When Jennifer was old enough, we provided for her aquatic well-being. At the age of three, she started real swimming lessons in a real swimming pool. Before she could read, she was a good swimmer. It was much later, when she was a teenager, that my daughter reciprocated and taught me to swim. When a swimming instructor at the college nearby announced a class for adults who absolutely could not swim and were terrified of the water, I knew my opportunity had come. There were four of us trembling in the shallow end of the Olympic-sized pool for that first lesson. Our instructor was the epitome of patience. He did his best, but soon there were only two of us.
I brought all my latent and conscious fears with me into the shallow end of that pool. You would have thought that I had, indeed, some far distant summer day in Waxhaw, been flung headlong into Twelve Mile Creek or cast to sharks in Massey's Pond. I dreaded each swimming lesson and had to be made to go. Jennifer took my discipline in hand, secretly, I suspect, vindicating every piano lesson, every reluctant day at school, every household chore and doctor's visit I had exacted of her in the fourteen years of her life.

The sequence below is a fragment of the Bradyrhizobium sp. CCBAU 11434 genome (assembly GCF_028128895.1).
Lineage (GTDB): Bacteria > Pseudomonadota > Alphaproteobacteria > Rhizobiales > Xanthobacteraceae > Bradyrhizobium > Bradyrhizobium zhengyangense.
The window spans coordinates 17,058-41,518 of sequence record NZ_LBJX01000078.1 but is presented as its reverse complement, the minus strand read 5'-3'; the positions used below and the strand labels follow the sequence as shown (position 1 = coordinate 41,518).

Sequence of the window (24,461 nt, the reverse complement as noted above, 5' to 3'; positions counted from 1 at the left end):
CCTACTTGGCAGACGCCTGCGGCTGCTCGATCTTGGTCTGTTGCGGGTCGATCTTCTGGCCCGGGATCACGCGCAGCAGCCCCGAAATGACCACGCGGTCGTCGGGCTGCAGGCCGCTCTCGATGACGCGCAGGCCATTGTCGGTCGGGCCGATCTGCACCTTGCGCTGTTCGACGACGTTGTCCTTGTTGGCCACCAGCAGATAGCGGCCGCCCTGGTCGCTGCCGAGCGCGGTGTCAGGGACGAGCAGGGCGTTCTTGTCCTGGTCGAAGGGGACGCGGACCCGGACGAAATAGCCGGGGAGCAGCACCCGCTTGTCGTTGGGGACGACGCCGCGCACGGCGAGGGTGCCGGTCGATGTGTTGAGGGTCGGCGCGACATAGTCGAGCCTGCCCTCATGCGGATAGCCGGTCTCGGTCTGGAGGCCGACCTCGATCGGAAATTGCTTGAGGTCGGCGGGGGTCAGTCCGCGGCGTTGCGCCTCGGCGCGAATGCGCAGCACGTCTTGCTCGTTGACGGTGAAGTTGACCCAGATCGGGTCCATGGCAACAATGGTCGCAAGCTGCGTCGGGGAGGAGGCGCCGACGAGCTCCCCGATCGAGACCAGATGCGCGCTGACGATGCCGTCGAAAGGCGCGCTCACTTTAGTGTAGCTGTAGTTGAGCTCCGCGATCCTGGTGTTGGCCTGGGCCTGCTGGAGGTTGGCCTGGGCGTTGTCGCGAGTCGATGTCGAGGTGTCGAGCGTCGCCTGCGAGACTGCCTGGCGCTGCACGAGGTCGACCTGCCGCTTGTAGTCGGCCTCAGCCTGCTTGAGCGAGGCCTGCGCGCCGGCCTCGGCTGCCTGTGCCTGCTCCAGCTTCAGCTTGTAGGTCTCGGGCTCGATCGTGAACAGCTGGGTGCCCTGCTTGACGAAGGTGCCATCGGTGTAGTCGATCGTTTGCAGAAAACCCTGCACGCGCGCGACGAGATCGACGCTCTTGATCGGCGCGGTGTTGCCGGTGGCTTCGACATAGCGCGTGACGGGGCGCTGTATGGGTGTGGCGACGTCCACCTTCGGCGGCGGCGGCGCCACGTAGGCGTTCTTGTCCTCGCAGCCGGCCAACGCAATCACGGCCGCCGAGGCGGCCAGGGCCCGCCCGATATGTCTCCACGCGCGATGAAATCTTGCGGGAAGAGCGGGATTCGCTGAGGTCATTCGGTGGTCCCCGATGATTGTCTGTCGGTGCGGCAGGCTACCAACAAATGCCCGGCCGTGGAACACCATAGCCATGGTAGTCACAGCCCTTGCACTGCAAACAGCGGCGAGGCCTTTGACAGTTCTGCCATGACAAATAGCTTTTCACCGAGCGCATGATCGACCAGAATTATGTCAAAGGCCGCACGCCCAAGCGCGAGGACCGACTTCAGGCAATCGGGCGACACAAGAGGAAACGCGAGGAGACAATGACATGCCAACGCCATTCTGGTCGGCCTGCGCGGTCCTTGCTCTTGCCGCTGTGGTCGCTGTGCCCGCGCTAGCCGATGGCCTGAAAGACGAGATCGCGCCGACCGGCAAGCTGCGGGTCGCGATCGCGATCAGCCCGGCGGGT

"Maybe it would help if you practice," Jennifer suggested one day. "I'll go with you."
Gratefully, I accompanied my daughter to the pool, urging her to let me stay in the shallow end, where my feet could, on a moment's whim, connect with the reassurance of the concrete floor. Patiently Jennifer coaxed me to demonstrate what I had been trying to learn in the humiliating ordeal of my swimming class. "Floating on my back," I told her in despair. "That's only the first step, and I can't even do that."
"It's almost impossible to sink, Mom," she reassured me.
"That's what you all say," I grumbled. "Ninety-seven percent of people can float. I happen to be one of the 3 percent who can't."
"Of course you can, if you really try and if you really want to," she said with some relish. This was a line I had used with her as she faced new challenges. "Try."
I tried. Arms turning to lead and legs kicking wildly, I foundered and sank to the bottom. Eyes, ears, and nose full of water, I prepared myself to drown. I remember thinking that my death would be much harder on my husband and my child than on me. I wouldn't be around to know about it but they would have to cope with it, call the rest of the family, plan the funeral, and then manage to live without me. It would serve them right. But Jennifer came to the rescue, of course, and insisted that I try again. "Back on the horse, Mom. I'll help you, and I'll be right here," she said soothingly.